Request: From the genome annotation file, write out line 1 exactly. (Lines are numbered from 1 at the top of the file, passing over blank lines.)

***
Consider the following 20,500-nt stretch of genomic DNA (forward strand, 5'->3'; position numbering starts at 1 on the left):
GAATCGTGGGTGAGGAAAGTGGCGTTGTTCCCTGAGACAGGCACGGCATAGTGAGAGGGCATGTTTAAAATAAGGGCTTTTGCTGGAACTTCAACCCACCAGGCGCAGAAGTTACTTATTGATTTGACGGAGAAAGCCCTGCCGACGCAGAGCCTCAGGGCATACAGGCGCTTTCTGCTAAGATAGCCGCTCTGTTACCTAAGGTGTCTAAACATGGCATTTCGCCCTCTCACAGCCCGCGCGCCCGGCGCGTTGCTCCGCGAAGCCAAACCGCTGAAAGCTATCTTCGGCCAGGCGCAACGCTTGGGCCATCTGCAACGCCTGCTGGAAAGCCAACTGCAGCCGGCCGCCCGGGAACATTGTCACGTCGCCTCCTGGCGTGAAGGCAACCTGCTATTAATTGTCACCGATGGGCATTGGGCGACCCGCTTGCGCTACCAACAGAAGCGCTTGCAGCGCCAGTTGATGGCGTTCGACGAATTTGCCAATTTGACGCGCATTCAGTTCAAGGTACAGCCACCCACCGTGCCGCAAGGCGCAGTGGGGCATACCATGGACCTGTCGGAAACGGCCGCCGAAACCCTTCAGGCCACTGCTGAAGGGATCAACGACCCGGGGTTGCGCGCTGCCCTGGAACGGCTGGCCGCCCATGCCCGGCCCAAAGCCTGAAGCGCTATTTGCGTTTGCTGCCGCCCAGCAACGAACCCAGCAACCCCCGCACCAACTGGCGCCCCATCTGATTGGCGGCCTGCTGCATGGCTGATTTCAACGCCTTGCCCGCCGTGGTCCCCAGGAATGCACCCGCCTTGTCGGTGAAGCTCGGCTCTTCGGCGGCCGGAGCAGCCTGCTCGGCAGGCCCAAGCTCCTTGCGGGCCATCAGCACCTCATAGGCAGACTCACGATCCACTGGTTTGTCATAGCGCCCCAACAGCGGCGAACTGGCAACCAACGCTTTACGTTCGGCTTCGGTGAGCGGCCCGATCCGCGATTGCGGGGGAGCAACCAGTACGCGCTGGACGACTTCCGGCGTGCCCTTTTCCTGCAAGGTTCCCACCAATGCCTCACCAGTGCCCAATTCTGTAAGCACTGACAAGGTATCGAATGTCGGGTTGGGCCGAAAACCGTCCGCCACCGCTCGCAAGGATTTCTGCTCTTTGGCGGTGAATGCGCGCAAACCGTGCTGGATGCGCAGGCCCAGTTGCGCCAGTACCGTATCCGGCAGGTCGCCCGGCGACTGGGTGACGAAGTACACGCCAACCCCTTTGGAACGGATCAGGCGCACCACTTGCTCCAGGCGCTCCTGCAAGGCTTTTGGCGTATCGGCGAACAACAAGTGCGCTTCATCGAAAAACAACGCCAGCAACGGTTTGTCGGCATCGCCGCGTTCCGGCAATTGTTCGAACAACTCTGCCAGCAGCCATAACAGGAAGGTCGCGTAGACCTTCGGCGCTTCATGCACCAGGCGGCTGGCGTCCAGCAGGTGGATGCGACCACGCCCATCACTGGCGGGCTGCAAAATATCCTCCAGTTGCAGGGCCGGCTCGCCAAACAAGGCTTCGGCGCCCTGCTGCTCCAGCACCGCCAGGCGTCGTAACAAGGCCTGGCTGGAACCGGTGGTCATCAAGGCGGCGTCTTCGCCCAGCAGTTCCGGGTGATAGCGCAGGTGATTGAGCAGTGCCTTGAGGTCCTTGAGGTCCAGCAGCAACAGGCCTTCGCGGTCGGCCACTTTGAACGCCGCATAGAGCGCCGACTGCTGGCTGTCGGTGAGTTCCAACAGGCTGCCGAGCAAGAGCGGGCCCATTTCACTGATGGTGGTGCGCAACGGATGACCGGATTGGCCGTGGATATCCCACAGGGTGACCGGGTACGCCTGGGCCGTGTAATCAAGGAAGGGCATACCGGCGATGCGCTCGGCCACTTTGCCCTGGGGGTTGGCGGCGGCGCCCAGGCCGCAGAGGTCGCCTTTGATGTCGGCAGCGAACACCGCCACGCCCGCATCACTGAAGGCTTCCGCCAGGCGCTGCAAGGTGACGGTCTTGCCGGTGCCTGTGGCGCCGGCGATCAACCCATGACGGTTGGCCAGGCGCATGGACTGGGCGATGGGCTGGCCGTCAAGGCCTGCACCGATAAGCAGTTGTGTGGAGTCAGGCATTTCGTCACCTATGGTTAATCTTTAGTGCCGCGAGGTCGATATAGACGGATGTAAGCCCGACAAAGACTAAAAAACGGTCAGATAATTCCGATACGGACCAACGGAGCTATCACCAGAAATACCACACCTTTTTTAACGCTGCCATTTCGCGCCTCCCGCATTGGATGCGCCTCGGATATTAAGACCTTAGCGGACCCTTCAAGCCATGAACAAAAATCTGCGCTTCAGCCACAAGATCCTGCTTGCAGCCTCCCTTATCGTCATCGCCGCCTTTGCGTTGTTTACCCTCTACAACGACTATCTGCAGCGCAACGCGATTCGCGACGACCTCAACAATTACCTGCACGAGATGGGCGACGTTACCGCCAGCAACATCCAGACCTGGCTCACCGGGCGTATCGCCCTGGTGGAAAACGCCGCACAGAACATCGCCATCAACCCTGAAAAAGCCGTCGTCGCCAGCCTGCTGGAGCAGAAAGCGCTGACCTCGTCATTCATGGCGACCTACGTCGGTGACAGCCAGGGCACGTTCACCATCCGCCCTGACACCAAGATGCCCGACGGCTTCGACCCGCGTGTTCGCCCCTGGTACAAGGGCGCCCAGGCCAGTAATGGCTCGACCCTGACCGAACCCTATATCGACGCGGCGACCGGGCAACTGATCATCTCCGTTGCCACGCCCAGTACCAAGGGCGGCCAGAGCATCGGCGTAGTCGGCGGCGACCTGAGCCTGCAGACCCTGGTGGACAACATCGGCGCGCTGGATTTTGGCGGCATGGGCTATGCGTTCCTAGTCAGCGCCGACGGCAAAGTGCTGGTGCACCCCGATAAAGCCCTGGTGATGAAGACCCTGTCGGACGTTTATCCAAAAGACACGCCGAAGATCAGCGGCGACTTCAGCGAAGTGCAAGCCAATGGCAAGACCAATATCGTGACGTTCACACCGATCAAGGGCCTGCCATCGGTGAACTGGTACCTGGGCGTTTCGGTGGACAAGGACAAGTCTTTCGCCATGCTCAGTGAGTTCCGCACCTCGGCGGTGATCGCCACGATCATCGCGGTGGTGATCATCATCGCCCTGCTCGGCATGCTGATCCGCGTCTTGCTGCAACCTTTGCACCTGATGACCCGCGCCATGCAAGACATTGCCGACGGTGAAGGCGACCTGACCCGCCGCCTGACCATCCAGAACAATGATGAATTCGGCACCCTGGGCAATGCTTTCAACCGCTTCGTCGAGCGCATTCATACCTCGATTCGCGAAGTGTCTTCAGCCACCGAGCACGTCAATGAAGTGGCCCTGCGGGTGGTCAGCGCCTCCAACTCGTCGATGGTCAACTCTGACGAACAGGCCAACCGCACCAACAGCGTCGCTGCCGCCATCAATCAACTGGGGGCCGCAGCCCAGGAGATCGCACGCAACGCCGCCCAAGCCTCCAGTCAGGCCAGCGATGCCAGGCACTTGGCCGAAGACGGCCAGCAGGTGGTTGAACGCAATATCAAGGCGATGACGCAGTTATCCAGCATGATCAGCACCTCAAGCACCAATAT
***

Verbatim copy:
Consider the following 20,500-nt stretch of genomic DNA (forward strand, 5'->3'; position numbering starts at 1 on the left):